served appellants with an application under Minn. Stat. 595.024 (2006), requesting that
the district court issue subpoenas to compel disclosure of the contents of the conversation
with Skjervold. The application included an affidavit from Micheal Anderson, a special
agent with the BCA.
4
Following a hearing, the district court granted the application, over appellants
objection, concluding that all of the criteria set forth in Minn. Stat. 595.024, subd. 2,
had been met. This appeal follows.
ISSUE
Did the district court err in concluding that respondent satisfied the criteria for
disclosure under Minn. Stat. 595.024, subd. 2 (2006)?
ANALYSIS
Appellants argue that the district court erred in its interpretation of the statute and
in concluding that respondent had satisfied the criteria in Minn. Stat. 595.024, subd. 2
(2006). Statutory construction is a question of law, which we review de novo.
Brookfield Trade Ctr., Inc. v. County of Ramsey, 584 N.W.2d 390, 393 (Minn. 1998).
When interpreting a statute, our purpose is to determine the intent of the legislature.
State v. Larivee, 656 N.W.2d 226, 229 (Minn. 2003). Further, [e]very law shall be
construed, if possible, to give effect to all its provisions. Minn. Stat. 645.16 (2006).
We review a district courts conclusions of law de novo. Modrow v. JP Foodservice,
Inc., 656 N.W.2d 389, 393 (Minn. 2003). Findings of fact of the district court are not set
aside unless clearly erroneous, and we give due regard to the opportunity of the district
court to judge the credibility of the witnesses. See Minn. R. Civ. P. 52.01.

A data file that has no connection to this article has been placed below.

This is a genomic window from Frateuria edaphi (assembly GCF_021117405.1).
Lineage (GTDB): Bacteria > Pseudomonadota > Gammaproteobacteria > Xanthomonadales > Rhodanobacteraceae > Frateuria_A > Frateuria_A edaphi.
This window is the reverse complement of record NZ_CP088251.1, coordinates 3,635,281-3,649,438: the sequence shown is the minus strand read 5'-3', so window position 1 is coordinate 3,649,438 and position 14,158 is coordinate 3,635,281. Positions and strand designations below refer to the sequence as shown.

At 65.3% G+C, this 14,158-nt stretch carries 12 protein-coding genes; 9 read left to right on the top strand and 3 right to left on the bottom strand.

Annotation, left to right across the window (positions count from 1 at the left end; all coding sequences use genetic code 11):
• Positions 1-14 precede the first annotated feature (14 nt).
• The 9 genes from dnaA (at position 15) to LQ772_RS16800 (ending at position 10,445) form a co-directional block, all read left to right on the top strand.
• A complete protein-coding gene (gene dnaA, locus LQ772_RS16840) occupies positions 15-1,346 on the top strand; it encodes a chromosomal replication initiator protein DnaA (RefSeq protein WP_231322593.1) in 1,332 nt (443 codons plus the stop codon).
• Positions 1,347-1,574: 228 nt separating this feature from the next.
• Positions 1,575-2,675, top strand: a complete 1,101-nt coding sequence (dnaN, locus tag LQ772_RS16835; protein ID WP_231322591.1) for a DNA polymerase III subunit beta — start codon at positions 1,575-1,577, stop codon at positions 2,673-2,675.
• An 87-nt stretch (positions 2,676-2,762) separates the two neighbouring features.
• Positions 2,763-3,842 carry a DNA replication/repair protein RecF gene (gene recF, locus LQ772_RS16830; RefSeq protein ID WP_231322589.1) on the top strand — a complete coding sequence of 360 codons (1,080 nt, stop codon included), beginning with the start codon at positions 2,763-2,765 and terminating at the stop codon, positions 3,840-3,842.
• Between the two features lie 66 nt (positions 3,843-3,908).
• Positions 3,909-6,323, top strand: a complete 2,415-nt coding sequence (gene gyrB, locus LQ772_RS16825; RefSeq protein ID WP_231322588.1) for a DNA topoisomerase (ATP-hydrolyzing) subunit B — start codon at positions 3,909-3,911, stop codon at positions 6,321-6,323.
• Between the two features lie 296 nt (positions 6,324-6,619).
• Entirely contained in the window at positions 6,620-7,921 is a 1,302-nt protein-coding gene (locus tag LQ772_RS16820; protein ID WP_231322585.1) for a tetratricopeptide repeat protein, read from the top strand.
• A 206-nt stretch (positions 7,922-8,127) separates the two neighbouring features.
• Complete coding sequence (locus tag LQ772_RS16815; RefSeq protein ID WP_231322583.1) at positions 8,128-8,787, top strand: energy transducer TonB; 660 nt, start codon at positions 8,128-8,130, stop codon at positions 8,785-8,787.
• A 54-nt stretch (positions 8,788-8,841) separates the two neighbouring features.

The Minnesota Free Flow of Information Act, Minn. Stat. 595.021-.025 (2006),
confers upon the press the benefit of a substantial privilege not to reveal sources of
information or to disclose unpublished information except as set forth in applicable
provisions of the statute, so as to insure and perpetuate, consistent with the public
5
interest, the confidential relationship between the news media and its sources. Minn.
Stat. 595.022. Minn. Stat. 595.024 sets forth the procedure for applying to the district
court to seek disclosure of unpublished information from the news media. Subdivision 2
provides that the application shall be granted only if the court determines, after hearing
from the parties, that the applicant has met three conditions, or criteria, by clear and
convincing evidence. Minn. Stat. 595.024, subd. 2. Those criteria are
(1) that there is probable cause to believe that the specific
information sought (i) is clearly relevant to a gross
misdemeanor or felony, or (ii) is clearly relevant to a
misdemeanor so long as the information would not tend to
identify the source of the information or the means through
which it was obtained, (2) that the information cannot be
obtained by alternative means or remedies less destructive of
first amendment rights, and (3) that there is a compelling and
overriding interest requiring the disclosure of the information
where the disclosure is necessary to prevent injustice.
Id.
Initially, appellants argue that the district court erred in not dismissing the
application prior to the hearing on the ground that respondent failed to make a showing of
probable cause under the statute. We disagree.
The statute does not require that the district court make a preliminary evaluation of
the merits or consider dismissing the application sua sponte. Appellants concede that
they did not bring a motion to dismiss. See Minn. R. Civ. P. 12.02. Thus, appellants
argument lacks merit. We turn to an examination of each criterion under the statute.
First, the statute requires that the information sought is clearly relevant to a gross